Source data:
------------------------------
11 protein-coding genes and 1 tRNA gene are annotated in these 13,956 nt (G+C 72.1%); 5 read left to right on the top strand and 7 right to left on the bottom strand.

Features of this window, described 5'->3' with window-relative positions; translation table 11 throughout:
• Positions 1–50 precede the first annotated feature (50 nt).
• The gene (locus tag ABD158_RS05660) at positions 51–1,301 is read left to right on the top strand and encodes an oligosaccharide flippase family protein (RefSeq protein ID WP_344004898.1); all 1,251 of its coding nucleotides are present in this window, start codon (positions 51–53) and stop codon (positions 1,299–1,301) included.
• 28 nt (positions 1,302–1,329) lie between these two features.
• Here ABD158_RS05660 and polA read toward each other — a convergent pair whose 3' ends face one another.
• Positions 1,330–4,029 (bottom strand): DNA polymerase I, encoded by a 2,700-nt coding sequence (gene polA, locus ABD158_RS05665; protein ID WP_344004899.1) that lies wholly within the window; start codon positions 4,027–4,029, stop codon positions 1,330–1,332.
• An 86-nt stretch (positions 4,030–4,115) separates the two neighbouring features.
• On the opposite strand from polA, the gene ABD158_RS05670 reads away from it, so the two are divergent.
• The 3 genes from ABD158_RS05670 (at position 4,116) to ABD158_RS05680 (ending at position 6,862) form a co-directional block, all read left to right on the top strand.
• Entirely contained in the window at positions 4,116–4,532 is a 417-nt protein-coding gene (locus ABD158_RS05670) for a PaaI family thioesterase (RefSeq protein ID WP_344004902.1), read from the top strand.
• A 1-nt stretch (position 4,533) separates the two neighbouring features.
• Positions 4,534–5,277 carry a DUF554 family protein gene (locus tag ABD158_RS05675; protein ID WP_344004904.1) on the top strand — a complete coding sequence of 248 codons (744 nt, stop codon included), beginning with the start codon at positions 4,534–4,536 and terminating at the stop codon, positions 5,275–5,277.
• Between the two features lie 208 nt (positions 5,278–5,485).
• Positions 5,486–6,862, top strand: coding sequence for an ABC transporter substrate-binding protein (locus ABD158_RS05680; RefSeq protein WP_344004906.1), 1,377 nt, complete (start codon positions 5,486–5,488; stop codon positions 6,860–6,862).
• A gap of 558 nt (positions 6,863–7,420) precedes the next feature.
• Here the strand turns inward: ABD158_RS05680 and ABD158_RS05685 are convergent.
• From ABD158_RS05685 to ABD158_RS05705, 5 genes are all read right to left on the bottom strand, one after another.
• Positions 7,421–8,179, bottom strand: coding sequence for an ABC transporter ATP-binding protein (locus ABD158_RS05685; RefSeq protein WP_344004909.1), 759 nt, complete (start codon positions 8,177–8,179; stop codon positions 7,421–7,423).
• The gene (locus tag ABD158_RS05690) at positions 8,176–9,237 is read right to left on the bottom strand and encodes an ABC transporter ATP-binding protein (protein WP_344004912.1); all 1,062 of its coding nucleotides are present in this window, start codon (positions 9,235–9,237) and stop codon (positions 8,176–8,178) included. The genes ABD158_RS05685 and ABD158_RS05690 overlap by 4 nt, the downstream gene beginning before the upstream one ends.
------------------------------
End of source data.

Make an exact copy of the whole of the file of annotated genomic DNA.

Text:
11 protein-coding genes and 1 tRNA gene are annotated in these 13,956 nt (G+C 72.1%); 5 read left to right on the top strand and 7 right to left on the bottom strand.

Features of this window, described 5'->3' with window-relative positions; translation table 11 throughout:
• Positions 1–50 precede the first annotated feature (50 nt).
• The gene (locus tag ABD158_RS05660) at positions 51–1,301 is read left to right on the top strand and encodes an oligosaccharide flippase family protein (RefSeq protein ID WP_344004898.1); all 1,251 of its coding nucleotides are present in this window, start codon (positions 51–53) and stop codon (positions 1,299–1,301) included.
• 28 nt (positions 1,302–1,329) lie between these two features.
• Here ABD158_RS05660 and polA read toward each other — a convergent pair whose 3' ends face one another.
• Positions 1,330–4,029 (bottom strand): DNA polymerase I, encoded by a 2,700-nt coding sequence (gene polA, locus ABD158_RS05665; protein ID WP_344004899.1) that lies wholly within the window; start codon positions 4,027–4,029, stop codon positions 1,330–1,332.
• An 86-nt stretch (positions 4,030–4,115) separates the two neighbouring features.
• On the opposite strand from polA, the gene ABD158_RS05670 reads away from it, so the two are divergent.
• The 3 genes from ABD158_RS05670 (at position 4,116) to ABD158_RS05680 (ending at position 6,862) form a co-directional block, all read left to right on the top strand.
• Entirely contained in the window at positions 4,116–4,532 is a 417-nt protein-coding gene (locus ABD158_RS05670) for a PaaI family thioesterase (RefSeq protein ID WP_344004902.1), read from the top strand.
• A 1-nt stretch (position 4,533) separates the two neighbouring features.
• Positions 4,534–5,277 carry a DUF554 family protein gene (locus tag ABD158_RS05675; protein ID WP_344004904.1) on the top strand — a complete coding sequence of 248 codons (744 nt, stop codon included), beginning with the start codon at positions 4,534–4,536 and terminating at the stop codon, positions 5,275–5,277.
• Between the two features lie 208 nt (positions 5,278–5,485).
• Positions 5,486–6,862, top strand: coding sequence for an ABC transporter substrate-binding protein (locus ABD158_RS05680; RefSeq protein WP_344004906.1), 1,377 nt, complete (start codon positions 5,486–5,488; stop codon positions 6,860–6,862).
• A gap of 558 nt (positions 6,863–7,420) precedes the next feature.
• Here the strand turns inward: ABD158_RS05680 and ABD158_RS05685 are convergent.
• From ABD158_RS05685 to ABD158_RS05705, 5 genes are all read right to left on the bottom strand, one after another.
• Positions 7,421–8,179, bottom strand: coding sequence for an ABC transporter ATP-binding protein (locus ABD158_RS05685; RefSeq protein WP_344004909.1), 759 nt, complete (start codon positions 8,177–8,179; stop codon positions 7,421–7,423).
• The gene (locus tag ABD158_RS05690) at positions 8,176–9,237 is read right to left on the bottom strand and encodes an ABC transporter ATP-binding protein (protein WP_344004912.1); all 1,062 of its coding nucleotides are present in this window, start codon (positions 9,235–9,237) and stop codon (positions 8,176–8,178) included. The genes ABD158_RS05685 and ABD158_RS05690 overlap by 4 nt, the downstream gene beginning before the upstream one ends.